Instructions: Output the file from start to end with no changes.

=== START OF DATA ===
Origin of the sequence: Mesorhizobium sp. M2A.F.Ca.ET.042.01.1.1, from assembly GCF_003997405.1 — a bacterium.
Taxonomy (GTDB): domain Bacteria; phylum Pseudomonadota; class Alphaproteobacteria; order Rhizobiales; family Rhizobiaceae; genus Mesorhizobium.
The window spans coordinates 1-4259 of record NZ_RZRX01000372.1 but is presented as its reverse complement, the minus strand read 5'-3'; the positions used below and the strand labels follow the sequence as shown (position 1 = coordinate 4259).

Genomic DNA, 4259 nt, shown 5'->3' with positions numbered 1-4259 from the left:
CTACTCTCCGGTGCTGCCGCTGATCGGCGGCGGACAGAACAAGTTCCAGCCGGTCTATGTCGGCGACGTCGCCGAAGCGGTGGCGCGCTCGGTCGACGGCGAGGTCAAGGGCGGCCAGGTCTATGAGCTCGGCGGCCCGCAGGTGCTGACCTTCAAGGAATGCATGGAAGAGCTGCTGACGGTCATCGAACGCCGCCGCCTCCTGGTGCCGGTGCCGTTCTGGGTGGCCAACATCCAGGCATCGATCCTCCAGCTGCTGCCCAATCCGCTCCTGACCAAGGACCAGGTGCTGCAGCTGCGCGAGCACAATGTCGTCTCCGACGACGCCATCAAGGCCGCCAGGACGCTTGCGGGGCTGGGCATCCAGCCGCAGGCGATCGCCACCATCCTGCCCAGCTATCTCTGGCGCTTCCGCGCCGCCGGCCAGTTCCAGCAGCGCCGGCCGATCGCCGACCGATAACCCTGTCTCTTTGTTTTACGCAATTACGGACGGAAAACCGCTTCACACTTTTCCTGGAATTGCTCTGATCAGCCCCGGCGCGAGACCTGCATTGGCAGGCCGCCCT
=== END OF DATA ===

Origin of the sequence: Mesorhizobium sp. M2A.F.Ca.ET.042.01.1.1, from assembly GCF_003997405.1 — a bacterium.
Taxonomy (GTDB): domain Bacteria; phylum Pseudomonadota; class Alphaproteobacteria; order Rhizobiales; family Rhizobiaceae; genus Mesorhizobium.
The window spans coordinates 1-4259 of record NZ_RZRX01000372.1 but is presented as its reverse complement, the minus strand read 5'-3'; the positions used below and the strand labels follow the sequence as shown (position 1 = coordinate 4259).

Genomic DNA, 4259 nt, shown 5'->3' with positions numbered 1-4259 from the left:
CTACTCTCCGGTGCTGCCGCTGATCGGCGGCGGACAGAACAAGTTCCAGCCGGTCTATGTCGGCGACGTCGCCGAAGCGGTGGCGCGCTCGGTCGACGGCGAGGTCAAGGGCGGCCAGGTCTATGAGCTCGGCGGCCCGCAGGTGCTGACCTTCAAGGAATGCATGGAAGAGCTGCTGACGGTCATCGAACGCCGCCGCCTCCTGGTGCCGGTGCCGTTCTGGGTGGCCAACATCCAGGCATCGATCCTCCAGCTGCTGCCCAATCCGCTCCTGACCAAGGACCAGGTGCTGCAGCTGCGCGAGCACAATGTCGTCTCCGACGACGCCATCAAGGCCGCCAGGACGCTTGCGGGGCTGGGCATCCAGCCGCAGGCGATCGCCACCATCCTGCCCAGCTATCTCTGGCGCTTCCGCGCCGCCGGCCAGTTCCAGCAGCGCCGGCCGATCGCCGACCGATAACCCTGTCTCTTTGTTTTACGCAATTACGGACGGAAAACCGCTTCACACTTTTCCTGGAATTGCTCTGATCAGCCCCGGCGCGAGACCTGCATTGGCAGGCCGCCCT